|House of Flies|
Around that time, the Seattle Opera was looking for a new artist to illustrate elements of Wagner's Ring Cycle for August 2013. Karin Kough visited the Art of RPG, and impressed with the quality of the artwork, asked me to send a Call for Artists to the group. Several illustrators responded enthusiastically (including myself): Wagner's opera cycle (a five day marathon of over-the-top opera) often makes superstars of it's artists, as it's the Creme du la Creme of the opera world. Samuel also answered the call.
Sam was picked out of 1200 applicants to be the face of Seattle's Ring Cycle. He beat out many illustrators with weighty resumes, and when I saw his pieces (which we will be making print sets of in the near future), I immediately understood why he got the job.
|Die Walkure, one of five illustrations for The Ring|
|Inconnu, hand painted giclee on archival paper|
Since then, he's been accepted into this year's Spectrum annual. He's been swamped with book covers and commissions, and has built a vast following of fans from all over. Seeing as it's extremely expensive to ship artwork to and from Paraguay, we worked out a deal to represent Sam here at Krab Jab Studio.
I asked Sam if he would answer our 10 questions, and he did, albeit just 9, but with much thought. Enjoy!
1. What is your educational background with art?
I studied graphic design for two years, which I would say it was a complete waste of time, but I got to admit that it helped me to gather my resolve to be an artist or die trying, instead of compromising the journey and confine it to something to do the weekends, whilst keeping a day job in order to buy shit I don't need and be happy only during vacations. So I decided to teach myself how to draw and how to take photographs via books, internet tutorials and almost everything I could find, which was an interesting experience.
Later on I was blessed with a scholarship at the now defunct “The Art Department”, I had the chance to see some of my personal heroes working, like Rick Berry, George Pratt and Jon Foster, I also meet so
many talented students and instructors whose work I currently admire, particularly Vanessa & Ron Lemen, Anita Kunz, Sterling Hundley and I will stop the name dropping now, but seriously it was an experience
like no other. The most important lesson I learned was ironically to shut down all outside influences and concentrate on building a personal voice.
2. what type of art or artist has been an inspiration for you? You can name more than one.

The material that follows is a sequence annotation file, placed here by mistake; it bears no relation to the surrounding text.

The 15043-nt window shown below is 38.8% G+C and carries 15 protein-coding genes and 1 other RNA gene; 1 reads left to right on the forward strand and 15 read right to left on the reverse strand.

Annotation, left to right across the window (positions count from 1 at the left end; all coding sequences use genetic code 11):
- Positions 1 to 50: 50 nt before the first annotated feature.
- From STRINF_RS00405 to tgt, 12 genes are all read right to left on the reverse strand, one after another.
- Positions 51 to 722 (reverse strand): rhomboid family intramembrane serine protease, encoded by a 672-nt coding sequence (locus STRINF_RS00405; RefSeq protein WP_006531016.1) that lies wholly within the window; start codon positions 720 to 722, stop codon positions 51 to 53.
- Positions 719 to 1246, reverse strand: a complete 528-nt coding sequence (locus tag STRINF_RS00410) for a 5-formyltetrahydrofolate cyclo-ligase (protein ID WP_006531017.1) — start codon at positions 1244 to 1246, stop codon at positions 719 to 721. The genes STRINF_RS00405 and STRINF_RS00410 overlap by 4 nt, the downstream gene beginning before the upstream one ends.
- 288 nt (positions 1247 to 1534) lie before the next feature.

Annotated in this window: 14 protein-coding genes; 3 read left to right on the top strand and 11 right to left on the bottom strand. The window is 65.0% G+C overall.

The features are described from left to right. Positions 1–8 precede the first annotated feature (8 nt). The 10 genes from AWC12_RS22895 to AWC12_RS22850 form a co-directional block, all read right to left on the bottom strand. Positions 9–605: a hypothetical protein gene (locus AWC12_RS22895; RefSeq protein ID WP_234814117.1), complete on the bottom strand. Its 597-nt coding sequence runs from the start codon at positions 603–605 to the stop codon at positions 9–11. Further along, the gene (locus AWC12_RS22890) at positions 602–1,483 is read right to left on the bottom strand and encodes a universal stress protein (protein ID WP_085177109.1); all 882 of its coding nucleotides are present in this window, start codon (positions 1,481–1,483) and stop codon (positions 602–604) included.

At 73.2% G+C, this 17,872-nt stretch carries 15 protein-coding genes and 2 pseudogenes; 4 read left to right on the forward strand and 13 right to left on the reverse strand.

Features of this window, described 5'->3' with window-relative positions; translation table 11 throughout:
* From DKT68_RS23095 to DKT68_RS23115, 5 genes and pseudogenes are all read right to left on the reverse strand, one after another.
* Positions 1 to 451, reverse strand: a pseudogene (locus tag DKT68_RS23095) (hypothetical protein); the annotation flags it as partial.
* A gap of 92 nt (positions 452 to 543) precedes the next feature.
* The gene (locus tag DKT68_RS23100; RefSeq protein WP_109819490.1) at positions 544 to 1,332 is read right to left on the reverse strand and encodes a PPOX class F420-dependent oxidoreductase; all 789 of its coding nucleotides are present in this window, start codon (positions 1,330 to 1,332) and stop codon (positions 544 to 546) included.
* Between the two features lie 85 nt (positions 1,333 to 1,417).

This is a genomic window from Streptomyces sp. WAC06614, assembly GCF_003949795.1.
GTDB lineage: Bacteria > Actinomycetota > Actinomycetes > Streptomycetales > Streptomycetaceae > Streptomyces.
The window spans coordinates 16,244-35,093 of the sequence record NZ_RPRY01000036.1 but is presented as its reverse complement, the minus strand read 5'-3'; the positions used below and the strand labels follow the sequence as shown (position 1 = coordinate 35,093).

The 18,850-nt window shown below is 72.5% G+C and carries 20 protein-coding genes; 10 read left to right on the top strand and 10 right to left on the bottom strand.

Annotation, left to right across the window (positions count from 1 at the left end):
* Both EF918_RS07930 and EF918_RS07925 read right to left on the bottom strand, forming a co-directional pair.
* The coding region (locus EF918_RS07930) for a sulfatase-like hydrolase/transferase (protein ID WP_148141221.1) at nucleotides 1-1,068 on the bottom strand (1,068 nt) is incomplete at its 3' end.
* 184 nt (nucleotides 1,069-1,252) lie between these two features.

Christopher Shy was the artists that originally got me interested in art. I have a funny story, through highschool I convinced myself I could never ever learn to draw, and when I saw that Christopher was
using photographs I thought “Man, that would be easier than actually painting someone”. Only to find that such folklore was pure bollocks and now I will need to learn how to paint and take good photographs as
well if I wanted to work with that combination. Christopher's work is simply wonderful, he is such a great designer, doing haunting images of primal beauty.
|To Stephen Kasner, hand painted giclee on archival paper|
There many other artists, like Gary Kelley, Mark English, Jon W. Waterhouse, Beksinski, Enki Bilal, Giger, Junji Ito, Phil Hale, Kow Yokoyama, Stephen Kasner, Denis Forkas Kostromitin, Austin Osman Spare
and the list will go on, but I gotta say that the work of Nicola Samori was a turning point. His art taught me that there is only one act more sacred than the one of creation, and that its destruction. It made me break down the barriers of the ego, if you wish to get esoteric. No longer I was held by the idea of my work being precious or immaculate, by incorporating the of tearing down a piece to the very foundation as a means to find something which speaks more intimately about the nature of beauty and memory.
3. What kind of literature or game do you see yourself illustrating for in the future? Do you like one kind of illustration over another?
I look forward to do more book covers for novels in the horror/fantasy genre. So far the response to my forays into that field has been tremendous. I love books that deal with fiction… truth to be told I would love to illustrate something like “Blood Meridian” by Cormac McCarthy as well. I favor illustration that have no clear narrative and doesn’t limits itself to describe the text, but adds a counterchange and starts a mental dialogue between the image and what you are reading.
|Alice Walks, digital painting for book cover of same name|
my path leads elsewhere.
You can guess I'm not much into doing concept art or all that stuff, working with style guides as well, but again its a question about how much the themes of the property resonate with me. I'm fine with almost
every kind of illustration job as long as there is that emotional connection, but I have not interested in being a “wrist” that serves to articulate someone else's ideas without question nor space for re-interpretation.